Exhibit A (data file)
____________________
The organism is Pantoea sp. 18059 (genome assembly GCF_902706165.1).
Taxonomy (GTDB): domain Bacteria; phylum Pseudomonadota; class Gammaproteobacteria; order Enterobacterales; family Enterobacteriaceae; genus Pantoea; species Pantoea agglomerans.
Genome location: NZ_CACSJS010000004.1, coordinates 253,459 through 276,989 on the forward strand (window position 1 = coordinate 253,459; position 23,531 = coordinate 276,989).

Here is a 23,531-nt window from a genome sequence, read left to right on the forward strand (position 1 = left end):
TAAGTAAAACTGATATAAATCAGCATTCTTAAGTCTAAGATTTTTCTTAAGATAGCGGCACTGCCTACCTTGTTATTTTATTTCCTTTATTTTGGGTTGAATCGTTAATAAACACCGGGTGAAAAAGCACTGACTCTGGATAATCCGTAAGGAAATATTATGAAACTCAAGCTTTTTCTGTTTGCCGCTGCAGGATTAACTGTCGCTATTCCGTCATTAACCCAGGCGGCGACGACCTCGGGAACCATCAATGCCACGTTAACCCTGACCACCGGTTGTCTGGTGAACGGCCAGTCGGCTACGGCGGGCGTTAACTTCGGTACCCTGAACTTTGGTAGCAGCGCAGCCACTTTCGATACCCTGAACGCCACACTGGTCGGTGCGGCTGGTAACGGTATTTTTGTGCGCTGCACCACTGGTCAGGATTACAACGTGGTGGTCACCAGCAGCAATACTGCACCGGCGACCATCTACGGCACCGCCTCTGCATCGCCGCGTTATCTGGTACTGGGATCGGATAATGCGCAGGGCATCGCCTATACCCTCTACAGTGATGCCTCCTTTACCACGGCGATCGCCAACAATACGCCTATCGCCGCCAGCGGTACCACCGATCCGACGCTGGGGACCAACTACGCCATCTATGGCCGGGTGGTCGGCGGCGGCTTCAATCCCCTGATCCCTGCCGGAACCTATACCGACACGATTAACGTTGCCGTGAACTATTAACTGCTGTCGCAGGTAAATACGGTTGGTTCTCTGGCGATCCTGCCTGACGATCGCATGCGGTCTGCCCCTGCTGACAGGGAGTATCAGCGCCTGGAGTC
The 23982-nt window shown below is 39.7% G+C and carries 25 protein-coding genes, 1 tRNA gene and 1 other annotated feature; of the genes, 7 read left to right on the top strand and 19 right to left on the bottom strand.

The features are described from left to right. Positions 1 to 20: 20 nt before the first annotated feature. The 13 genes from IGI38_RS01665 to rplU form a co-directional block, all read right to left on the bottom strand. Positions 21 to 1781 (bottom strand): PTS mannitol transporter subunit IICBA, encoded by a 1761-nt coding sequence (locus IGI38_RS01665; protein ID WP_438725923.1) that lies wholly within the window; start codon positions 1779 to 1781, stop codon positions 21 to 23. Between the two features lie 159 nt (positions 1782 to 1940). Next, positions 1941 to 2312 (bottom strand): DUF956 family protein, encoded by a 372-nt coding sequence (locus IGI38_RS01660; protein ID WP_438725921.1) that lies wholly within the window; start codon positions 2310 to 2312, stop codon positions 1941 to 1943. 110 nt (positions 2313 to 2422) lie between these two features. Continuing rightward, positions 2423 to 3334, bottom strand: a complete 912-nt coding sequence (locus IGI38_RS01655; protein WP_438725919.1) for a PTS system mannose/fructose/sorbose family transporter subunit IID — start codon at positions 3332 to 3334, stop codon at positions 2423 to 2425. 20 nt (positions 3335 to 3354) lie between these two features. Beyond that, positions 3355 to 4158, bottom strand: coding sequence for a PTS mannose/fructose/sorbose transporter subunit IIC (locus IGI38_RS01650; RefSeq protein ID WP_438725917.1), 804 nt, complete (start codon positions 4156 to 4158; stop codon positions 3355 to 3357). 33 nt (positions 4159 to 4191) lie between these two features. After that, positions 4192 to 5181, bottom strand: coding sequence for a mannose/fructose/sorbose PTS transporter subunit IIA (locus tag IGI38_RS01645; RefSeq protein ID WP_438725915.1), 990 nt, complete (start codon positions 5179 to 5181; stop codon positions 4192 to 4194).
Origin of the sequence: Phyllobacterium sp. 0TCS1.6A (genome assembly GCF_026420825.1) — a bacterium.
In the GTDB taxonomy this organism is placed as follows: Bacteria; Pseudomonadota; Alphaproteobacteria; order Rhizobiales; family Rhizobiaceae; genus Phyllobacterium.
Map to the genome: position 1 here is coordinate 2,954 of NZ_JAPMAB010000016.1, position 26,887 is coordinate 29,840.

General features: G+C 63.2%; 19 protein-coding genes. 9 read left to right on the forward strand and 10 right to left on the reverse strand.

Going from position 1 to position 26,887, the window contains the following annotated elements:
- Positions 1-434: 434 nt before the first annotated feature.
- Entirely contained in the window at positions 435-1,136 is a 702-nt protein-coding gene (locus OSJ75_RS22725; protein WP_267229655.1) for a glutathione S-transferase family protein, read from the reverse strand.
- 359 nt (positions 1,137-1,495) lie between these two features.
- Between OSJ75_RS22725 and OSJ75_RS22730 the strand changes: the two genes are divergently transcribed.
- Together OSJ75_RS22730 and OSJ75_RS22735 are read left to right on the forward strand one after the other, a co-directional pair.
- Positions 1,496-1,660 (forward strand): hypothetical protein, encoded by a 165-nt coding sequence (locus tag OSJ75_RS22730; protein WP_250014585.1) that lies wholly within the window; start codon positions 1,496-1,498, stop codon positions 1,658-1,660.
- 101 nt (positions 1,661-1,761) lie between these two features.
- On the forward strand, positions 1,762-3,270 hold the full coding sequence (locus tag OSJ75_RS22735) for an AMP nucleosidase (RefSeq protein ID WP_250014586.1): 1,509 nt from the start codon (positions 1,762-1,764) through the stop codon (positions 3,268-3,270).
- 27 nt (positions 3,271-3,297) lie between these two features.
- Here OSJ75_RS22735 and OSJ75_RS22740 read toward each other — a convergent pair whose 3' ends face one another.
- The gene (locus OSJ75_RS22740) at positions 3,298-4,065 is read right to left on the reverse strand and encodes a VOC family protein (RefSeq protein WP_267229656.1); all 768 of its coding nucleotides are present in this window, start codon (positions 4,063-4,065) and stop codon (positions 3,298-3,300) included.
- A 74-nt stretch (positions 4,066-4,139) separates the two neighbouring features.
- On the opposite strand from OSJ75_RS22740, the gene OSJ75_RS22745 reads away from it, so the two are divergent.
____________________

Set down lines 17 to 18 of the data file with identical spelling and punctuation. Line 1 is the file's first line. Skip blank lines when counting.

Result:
- Together OSJ75_RS22730 and OSJ75_RS22735 are read left to right on the forward strand one after the other, a co-directional pair.
- Positions 1,496-1,660 (forward strand): hypothetical protein, encoded by a 165-nt coding sequence (locus tag OSJ75_RS22730; protein WP_250014585.1) that lies wholly within the window; start codon positions 1,496-1,498, stop codon positions 1,658-1,660.